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As It Was: Klamath Lakes Fail to Produce Commercial Ice in 1900

Klamath Falls faced the summer of 1900 with a critical shortage of ice for cooling drinks and preserving perishables.

Without an ice manufacturing plant, residents and businesses were accustomed to natural ice harvested from regional lakes during the winter months and stored in cellars or heavily insulated warehouses.

In normal years, Upper Klamath Lake provided a virtually endless supply of ice several inches thick. Harvesters had only to watch for impurities in the water and algae that might give the ice a greenish cast.

As cold weather arrived in late 1899, a thin layer of ice formed on lakes of the area. Ice harvesters waited for more frigid temperatures to thicken the ice in January 1900, but the usual cold snap never came. By the end of February, harvesters had missed their chance. The little ice that accumulated early in the season was gone.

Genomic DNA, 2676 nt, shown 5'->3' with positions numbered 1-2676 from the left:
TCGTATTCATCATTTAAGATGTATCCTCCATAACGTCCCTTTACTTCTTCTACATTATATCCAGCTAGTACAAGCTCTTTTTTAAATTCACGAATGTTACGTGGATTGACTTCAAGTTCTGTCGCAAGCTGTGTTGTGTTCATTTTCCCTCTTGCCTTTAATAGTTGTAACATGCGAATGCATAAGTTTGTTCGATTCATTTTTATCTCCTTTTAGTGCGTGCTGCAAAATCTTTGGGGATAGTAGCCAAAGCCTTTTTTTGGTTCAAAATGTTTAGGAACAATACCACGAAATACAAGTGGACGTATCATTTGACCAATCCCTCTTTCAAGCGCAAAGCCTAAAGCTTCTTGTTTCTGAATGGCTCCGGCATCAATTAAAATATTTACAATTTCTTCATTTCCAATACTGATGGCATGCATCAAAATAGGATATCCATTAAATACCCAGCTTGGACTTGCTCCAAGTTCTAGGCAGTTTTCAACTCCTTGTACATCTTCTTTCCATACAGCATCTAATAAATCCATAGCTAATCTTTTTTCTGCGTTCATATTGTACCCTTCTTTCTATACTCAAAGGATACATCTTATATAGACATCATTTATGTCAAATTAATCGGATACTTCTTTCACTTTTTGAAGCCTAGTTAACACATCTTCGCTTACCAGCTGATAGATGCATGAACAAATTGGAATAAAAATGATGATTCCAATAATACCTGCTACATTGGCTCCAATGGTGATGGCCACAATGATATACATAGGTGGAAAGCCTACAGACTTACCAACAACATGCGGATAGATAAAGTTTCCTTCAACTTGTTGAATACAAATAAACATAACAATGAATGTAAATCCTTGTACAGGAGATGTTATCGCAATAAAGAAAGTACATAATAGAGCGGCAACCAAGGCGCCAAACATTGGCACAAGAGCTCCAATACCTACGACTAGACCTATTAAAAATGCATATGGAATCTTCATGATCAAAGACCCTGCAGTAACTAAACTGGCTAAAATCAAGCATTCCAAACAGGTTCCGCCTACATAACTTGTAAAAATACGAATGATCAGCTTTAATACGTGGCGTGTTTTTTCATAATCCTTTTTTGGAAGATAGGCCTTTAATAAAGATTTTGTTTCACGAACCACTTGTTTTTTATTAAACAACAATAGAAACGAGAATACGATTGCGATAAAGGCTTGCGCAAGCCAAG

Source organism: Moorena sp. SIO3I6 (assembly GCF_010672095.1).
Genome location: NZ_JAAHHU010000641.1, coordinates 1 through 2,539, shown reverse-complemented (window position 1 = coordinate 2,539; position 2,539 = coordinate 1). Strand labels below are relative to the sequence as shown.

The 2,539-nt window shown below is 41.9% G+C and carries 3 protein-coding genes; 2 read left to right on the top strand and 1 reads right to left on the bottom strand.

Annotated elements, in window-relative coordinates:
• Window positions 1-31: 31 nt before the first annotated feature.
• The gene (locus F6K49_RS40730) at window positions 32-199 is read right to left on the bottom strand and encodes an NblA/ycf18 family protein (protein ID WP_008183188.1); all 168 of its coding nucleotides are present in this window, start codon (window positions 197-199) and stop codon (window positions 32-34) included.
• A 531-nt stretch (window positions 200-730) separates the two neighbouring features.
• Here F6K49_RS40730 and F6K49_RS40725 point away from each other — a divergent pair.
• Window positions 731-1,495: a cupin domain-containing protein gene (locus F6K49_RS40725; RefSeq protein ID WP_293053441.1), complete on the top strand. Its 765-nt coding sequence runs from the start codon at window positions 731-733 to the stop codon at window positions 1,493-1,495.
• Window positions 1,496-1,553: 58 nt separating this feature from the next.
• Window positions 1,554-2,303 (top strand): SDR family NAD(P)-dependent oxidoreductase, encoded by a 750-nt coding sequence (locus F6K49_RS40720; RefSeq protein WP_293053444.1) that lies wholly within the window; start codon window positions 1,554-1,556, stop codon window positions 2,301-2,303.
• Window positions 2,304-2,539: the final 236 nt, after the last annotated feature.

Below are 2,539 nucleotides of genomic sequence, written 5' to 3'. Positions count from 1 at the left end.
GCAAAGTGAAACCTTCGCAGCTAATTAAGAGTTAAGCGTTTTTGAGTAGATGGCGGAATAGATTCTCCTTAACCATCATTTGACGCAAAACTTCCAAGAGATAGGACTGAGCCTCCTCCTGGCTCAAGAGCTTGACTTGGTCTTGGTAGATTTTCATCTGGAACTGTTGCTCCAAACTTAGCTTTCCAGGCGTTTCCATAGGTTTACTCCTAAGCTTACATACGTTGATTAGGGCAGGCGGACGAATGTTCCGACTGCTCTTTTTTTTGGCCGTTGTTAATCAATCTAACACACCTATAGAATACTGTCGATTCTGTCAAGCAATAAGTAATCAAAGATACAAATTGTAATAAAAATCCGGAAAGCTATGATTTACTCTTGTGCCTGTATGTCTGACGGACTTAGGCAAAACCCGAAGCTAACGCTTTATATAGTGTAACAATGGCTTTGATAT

Any ice in Klamath Falls during the summer of 1900 came from manufacturing plants in the Rogue Valley, or was hauled over the mountains by animal-pulled freight teams.

By 1911, Klamath Falls had its own ice plant, although Upper Klamath Lake continued to yield its share of ice for several more years.

Source: "Local News." Klamath Republican, 15 Mar. 1900, p. 3.

Todd Kepple has been a Klamath Basin resident since 1990. He was a reporter and editor the for the Herald and News from 1990 to 2005, and has been manager of the Klamath County Museum since 2005. He enjoys volunteering at Crater Lake National Park, the OC&E Woods Line State Trail, and the Pacific Crest Trail. He is also a founding member of the Klamath Tree League.